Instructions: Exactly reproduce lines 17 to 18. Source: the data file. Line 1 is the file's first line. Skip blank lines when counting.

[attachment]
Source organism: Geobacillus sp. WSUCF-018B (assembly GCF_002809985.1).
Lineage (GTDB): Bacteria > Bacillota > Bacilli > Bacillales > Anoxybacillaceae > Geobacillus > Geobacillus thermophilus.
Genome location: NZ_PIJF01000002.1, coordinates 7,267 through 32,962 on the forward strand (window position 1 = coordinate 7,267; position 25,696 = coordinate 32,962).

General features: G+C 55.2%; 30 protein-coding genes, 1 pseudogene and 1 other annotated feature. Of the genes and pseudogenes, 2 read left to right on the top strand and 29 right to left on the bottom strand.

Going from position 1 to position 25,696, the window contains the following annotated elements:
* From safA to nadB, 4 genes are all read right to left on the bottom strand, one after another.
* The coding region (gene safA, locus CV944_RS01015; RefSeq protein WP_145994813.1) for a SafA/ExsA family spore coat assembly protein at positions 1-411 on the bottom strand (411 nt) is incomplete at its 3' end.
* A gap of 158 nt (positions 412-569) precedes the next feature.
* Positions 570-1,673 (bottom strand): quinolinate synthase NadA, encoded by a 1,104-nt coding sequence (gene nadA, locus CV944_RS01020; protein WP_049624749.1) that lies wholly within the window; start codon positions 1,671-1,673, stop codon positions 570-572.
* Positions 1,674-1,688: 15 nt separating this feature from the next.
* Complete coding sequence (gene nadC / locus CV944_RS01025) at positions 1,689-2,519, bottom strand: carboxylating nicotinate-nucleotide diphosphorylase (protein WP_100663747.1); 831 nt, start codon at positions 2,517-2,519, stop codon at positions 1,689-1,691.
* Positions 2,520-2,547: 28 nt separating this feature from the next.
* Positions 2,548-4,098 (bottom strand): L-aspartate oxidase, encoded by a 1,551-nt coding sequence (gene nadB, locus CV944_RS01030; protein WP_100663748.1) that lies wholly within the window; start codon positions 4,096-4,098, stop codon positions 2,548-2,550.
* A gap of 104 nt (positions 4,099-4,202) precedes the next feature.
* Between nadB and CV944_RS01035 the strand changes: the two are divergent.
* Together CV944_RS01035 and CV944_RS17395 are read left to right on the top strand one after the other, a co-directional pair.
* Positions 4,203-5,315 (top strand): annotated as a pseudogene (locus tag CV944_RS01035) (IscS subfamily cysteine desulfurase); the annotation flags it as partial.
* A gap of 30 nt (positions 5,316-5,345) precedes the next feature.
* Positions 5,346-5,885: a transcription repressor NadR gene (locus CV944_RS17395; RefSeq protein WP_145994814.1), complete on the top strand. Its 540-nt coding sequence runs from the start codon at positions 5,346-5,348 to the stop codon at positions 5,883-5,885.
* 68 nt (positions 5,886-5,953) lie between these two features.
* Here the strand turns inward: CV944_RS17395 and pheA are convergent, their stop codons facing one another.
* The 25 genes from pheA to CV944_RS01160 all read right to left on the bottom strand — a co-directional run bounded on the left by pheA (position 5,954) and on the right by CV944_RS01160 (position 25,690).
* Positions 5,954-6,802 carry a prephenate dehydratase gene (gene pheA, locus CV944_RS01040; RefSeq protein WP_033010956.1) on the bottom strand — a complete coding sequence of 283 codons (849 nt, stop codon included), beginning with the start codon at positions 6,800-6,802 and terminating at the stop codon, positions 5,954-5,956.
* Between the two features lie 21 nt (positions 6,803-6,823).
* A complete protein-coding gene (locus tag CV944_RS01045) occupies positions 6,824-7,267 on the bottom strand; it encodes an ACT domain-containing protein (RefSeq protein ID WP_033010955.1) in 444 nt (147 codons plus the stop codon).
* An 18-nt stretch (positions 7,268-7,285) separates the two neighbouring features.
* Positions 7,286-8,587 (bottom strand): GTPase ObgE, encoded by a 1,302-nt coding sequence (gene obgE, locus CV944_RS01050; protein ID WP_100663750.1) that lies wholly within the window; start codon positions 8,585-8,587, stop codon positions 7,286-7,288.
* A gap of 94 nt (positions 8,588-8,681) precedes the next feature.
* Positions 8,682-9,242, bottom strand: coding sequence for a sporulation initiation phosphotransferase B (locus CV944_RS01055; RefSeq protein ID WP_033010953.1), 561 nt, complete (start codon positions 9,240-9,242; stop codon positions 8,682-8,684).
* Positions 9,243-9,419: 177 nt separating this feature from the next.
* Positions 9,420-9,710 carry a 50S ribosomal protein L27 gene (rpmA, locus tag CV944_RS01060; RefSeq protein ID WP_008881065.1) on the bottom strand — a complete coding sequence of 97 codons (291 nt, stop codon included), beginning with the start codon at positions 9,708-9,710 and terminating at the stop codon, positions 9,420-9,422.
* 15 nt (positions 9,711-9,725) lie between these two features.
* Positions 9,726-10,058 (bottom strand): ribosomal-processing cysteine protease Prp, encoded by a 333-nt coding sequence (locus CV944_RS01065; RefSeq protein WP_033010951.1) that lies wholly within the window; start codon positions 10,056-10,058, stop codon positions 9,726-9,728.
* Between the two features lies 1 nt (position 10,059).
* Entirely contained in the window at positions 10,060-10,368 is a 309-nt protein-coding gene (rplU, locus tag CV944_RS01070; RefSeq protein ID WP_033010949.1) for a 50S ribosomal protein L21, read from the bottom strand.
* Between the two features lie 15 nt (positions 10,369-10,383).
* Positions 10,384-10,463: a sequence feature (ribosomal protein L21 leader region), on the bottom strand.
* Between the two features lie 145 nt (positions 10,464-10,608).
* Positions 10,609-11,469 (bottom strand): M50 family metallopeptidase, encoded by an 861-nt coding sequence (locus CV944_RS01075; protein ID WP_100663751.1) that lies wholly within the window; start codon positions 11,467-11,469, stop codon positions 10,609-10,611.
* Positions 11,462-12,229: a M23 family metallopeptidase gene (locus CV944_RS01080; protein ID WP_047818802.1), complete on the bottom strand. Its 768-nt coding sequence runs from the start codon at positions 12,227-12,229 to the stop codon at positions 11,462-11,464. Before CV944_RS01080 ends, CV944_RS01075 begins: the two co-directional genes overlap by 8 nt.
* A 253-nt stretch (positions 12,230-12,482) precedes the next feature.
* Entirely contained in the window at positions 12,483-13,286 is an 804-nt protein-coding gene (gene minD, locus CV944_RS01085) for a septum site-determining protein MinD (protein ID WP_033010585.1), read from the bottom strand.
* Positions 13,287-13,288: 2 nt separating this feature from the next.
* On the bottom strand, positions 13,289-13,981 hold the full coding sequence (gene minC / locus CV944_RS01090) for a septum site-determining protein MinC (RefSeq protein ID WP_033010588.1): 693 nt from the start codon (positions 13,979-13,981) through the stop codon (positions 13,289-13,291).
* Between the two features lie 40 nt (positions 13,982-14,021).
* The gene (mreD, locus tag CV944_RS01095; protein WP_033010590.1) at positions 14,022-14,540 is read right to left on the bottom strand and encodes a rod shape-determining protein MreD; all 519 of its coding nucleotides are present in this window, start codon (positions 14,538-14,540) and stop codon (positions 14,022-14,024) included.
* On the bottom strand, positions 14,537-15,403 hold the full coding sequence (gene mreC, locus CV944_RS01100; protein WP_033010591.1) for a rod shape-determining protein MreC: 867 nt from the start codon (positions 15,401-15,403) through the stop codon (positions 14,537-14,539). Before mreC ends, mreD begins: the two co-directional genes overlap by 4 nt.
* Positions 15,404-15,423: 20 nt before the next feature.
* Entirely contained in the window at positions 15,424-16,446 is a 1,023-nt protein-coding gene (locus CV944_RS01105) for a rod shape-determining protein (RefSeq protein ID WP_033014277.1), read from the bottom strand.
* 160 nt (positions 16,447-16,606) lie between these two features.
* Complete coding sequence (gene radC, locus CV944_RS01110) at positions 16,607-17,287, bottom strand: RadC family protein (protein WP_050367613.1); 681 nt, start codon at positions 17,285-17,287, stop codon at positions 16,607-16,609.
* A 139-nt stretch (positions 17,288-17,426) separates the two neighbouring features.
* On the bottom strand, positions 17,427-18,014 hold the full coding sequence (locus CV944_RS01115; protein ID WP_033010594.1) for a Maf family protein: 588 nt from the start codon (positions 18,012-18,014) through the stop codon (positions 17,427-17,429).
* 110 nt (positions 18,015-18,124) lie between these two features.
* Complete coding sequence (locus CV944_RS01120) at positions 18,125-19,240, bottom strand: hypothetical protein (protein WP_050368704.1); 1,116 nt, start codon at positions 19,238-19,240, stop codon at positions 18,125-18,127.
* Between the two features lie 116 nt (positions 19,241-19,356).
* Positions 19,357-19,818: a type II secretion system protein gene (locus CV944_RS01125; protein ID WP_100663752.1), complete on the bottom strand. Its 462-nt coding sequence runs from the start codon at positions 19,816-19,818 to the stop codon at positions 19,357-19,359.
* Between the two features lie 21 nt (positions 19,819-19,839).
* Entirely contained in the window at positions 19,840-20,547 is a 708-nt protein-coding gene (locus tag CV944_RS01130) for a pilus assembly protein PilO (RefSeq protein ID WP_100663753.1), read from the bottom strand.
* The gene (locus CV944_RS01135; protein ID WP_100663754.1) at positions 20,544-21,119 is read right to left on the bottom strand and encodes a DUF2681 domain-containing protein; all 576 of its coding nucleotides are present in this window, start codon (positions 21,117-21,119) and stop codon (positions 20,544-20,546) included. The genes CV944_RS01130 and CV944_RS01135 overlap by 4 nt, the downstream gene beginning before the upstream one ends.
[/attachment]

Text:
* Positions 4,203-5,315 (top strand): annotated as a pseudogene (locus tag CV944_RS01035) (IscS subfamily cysteine desulfurase); the annotation flags it as partial.
* A gap of 30 nt (positions 5,316-5,345) precedes the next feature.